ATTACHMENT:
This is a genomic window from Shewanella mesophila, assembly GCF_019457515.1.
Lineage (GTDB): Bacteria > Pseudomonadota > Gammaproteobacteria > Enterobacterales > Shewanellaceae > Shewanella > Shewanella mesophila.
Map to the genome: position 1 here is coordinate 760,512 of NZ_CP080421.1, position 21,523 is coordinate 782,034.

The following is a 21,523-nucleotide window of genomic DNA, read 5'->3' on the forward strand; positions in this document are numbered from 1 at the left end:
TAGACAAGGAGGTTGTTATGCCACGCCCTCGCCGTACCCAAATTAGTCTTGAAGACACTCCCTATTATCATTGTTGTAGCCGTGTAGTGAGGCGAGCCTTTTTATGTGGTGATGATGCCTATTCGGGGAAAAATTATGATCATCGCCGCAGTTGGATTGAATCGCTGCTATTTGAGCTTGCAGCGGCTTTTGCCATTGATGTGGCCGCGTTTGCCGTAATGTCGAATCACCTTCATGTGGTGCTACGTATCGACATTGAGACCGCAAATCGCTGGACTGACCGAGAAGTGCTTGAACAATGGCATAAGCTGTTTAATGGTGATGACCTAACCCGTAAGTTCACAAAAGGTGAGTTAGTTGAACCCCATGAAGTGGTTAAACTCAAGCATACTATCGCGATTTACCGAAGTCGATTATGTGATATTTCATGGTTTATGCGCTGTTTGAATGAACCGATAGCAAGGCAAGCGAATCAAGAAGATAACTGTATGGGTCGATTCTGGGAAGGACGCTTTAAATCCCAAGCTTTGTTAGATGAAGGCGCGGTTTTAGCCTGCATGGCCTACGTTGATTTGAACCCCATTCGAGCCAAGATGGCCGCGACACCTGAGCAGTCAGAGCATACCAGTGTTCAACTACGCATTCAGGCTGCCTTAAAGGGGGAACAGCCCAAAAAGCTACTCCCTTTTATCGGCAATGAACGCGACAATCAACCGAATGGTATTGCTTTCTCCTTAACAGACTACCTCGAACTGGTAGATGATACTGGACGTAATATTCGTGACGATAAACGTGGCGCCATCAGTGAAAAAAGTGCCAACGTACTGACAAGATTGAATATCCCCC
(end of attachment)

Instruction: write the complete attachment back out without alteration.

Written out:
This is a genomic window from Shewanella mesophila, assembly GCF_019457515.1.
Lineage (GTDB): Bacteria > Pseudomonadota > Gammaproteobacteria > Enterobacterales > Shewanellaceae > Shewanella > Shewanella mesophila.
Map to the genome: position 1 here is coordinate 760,512 of NZ_CP080421.1, position 21,523 is coordinate 782,034.

The following is a 21,523-nucleotide window of genomic DNA, read 5'->3' on the forward strand; positions in this document are numbered from 1 at the left end:
TAGACAAGGAGGTTGTTATGCCACGCCCTCGCCGTACCCAAATTAGTCTTGAAGACACTCCCTATTATCATTGTTGTAGCCGTGTAGTGAGGCGAGCCTTTTTATGTGGTGATGATGCCTATTCGGGGAAAAATTATGATCATCGCCGCAGTTGGATTGAATCGCTGCTATTTGAGCTTGCAGCGGCTTTTGCCATTGATGTGGCCGCGTTTGCCGTAATGTCGAATCACCTTCATGTGGTGCTACGTATCGACATTGAGACCGCAAATCGCTGGACTGACCGAGAAGTGCTTGAACAATGGCATAAGCTGTTTAATGGTGATGACCTAACCCGTAAGTTCACAAAAGGTGAGTTAGTTGAACCCCATGAAGTGGTTAAACTCAAGCATACTATCGCGATTTACCGAAGTCGATTATGTGATATTTCATGGTTTATGCGCTGTTTGAATGAACCGATAGCAAGGCAAGCGAATCAAGAAGATAACTGTATGGGTCGATTCTGGGAAGGACGCTTTAAATCCCAAGCTTTGTTAGATGAAGGCGCGGTTTTAGCCTGCATGGCCTACGTTGATTTGAACCCCATTCGAGCCAAGATGGCCGCGACACCTGAGCAGTCAGAGCATACCAGTGTTCAACTACGCATTCAGGCTGCCTTAAAGGGGGAACAGCCCAAAAAGCTACTCCCTTTTATCGGCAATGAACGCGACAATCAACCGAATGGTATTGCTTTCTCCTTAACAGACTACCTCGAACTGGTAGATGATACTGGACGTAATATTCGTGACGATAAACGTGGCGCCATCAGTGAAAAAAGTGCCAACGTACTGACAAGATTGAATATCCCCC